Seventy per cent of the 1071 decedents had at least one emergency presentation, and made a total of 2068 visits to an ED (mean, 1.9 visits) during the final year of life. Decedents with cancer averaged 1.7 visits and those with non-cancer diagnoses averaged 2.5 visits. Women and rural decedents had similar numbers of visits to men and people living in the metropolitan area (2.0 v 1.9 and 2.0 v 1.9, respectively). Increasing age did not substantially influence the proportion of decedents visiting EDs, with a mean number of visits of 1.9 for decedents aged under 65 years, 2.0 for decedents aged 65–75 years and 1.9 for decedents aged over 75 years. Two-thirds of all 2068 presentations to an ED (1379; 67.0%) resulted in decedents being admitted to hospital; a slightly higher proportion of decedents admitted from EDs were those who had non-cancer conditions, women, those from the metropolitan area and those older than 75 years.
The estimated change point for hospitalisations of decedents who died of cancer was 257 days (95% CI, 246–263) into the last year of life, or 108 days before death (Box 2). The change point for decedents who died of non-cancer diagnoses was 282 days (95% CI, 255–270 days) into the last year of life or 83 days before death (Box 2). The estimated change point for ED visits for all decedents was 311 days (95% CI, 232–339 days) or 54 days before death. The change point for decedents who died of a cancer condition (272 days; 95% CI, 111–329 days; 93 days before death) was earlier than for those who died of a non-cancer condition (326 days; 95% CI, 277–340; 39 days before death).
In this study, a novel use of death registrations enabled us to identify people who died of conditions from which their deaths were clinically expected and where a palliative-care approach would have been warranted. Linking these deaths to hospital morbidity data provided an insight into inpatient and ED use during the last year of life and at the time of death for these people. Change points mark an exponential rise in hospital use at the end of life and can be used in health service and policy planning.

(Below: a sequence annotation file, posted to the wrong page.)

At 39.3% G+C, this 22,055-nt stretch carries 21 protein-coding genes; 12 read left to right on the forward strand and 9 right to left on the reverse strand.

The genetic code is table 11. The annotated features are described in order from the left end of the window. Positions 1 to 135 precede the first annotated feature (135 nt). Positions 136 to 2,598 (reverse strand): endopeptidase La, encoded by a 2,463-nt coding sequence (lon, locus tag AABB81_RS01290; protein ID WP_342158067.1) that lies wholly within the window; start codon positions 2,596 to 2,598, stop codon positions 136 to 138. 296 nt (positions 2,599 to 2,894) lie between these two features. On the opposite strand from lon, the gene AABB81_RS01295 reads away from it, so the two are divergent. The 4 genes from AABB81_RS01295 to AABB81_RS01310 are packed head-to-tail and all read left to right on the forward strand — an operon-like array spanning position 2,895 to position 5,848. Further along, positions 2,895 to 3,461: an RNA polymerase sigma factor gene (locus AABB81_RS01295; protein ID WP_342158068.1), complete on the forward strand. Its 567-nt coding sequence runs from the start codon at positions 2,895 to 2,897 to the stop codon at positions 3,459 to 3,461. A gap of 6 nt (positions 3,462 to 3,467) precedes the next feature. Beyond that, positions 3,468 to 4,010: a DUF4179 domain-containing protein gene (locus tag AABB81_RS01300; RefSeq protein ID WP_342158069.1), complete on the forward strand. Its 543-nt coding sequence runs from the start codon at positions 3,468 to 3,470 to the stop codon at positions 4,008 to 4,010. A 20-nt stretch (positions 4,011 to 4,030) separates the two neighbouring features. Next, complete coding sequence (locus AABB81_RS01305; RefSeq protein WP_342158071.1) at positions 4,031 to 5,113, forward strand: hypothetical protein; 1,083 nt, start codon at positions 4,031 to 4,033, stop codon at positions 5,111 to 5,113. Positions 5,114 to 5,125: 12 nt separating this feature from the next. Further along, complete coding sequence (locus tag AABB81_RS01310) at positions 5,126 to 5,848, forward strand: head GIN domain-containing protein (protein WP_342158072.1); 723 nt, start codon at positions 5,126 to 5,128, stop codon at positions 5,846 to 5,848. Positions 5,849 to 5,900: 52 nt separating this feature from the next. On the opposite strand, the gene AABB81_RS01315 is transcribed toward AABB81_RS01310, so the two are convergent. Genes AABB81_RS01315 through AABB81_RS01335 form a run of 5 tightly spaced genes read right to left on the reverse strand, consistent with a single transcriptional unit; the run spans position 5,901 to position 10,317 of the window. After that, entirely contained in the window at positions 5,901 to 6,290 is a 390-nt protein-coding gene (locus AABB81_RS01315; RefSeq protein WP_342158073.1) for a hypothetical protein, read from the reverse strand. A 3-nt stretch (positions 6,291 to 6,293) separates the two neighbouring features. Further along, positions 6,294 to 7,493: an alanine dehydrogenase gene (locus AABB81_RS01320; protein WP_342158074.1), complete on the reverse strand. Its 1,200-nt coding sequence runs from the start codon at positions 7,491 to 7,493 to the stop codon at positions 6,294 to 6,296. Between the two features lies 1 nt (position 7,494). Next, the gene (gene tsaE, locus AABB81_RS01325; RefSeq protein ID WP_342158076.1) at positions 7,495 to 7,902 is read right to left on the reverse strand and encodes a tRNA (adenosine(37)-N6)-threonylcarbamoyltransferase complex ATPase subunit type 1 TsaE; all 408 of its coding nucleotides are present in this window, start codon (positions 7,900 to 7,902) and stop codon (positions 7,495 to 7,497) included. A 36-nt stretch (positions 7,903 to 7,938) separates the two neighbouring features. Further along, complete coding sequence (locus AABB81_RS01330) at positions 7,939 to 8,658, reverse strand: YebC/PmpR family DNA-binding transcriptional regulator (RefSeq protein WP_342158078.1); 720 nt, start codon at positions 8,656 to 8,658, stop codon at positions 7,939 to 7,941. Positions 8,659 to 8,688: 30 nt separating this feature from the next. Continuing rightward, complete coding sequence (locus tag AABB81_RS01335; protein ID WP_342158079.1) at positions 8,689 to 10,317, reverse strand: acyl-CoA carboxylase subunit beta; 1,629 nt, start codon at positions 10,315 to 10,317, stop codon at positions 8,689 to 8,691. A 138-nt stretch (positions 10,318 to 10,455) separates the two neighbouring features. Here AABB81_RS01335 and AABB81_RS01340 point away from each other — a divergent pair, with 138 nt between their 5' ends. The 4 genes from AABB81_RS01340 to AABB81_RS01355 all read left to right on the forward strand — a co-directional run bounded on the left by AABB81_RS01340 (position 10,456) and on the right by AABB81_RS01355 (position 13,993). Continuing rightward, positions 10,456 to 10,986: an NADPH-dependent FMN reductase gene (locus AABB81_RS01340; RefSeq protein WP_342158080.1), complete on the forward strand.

The data provide a crucial baseline for modelling ways in which care at the end of life can be modified. Total number of bed-days, length of stay for individual admissions and total number of admissions per person are interrelated. Any decrease in any of these will relieve pressure on the hospital system. The number of admissions is of particular importance, given that much of the cost in health care is borne in the initial clinical assessment at the time of admission.14 Reduction in the number of short admissions is likely to have a long-term impact on health resource utilisation.
Differences in the course of different diseases, in part, help to explain the period of time towards the end of life when the increase in the prevalence of hospital admission occurs. People with cancer, on average, do not have as many admissions to hospital as those without cancer. However, the change point at which the proportion of hospital admissions increases is closer to death for those with cancer. The physical debility of people with cancer appears to have a much more precipitous drop, and patients’ families and community services have often not prepared adequately for this eventuality.15,16 Without building extensive support networks over time, care may, by default, move to acute-care hospital inpatient beds.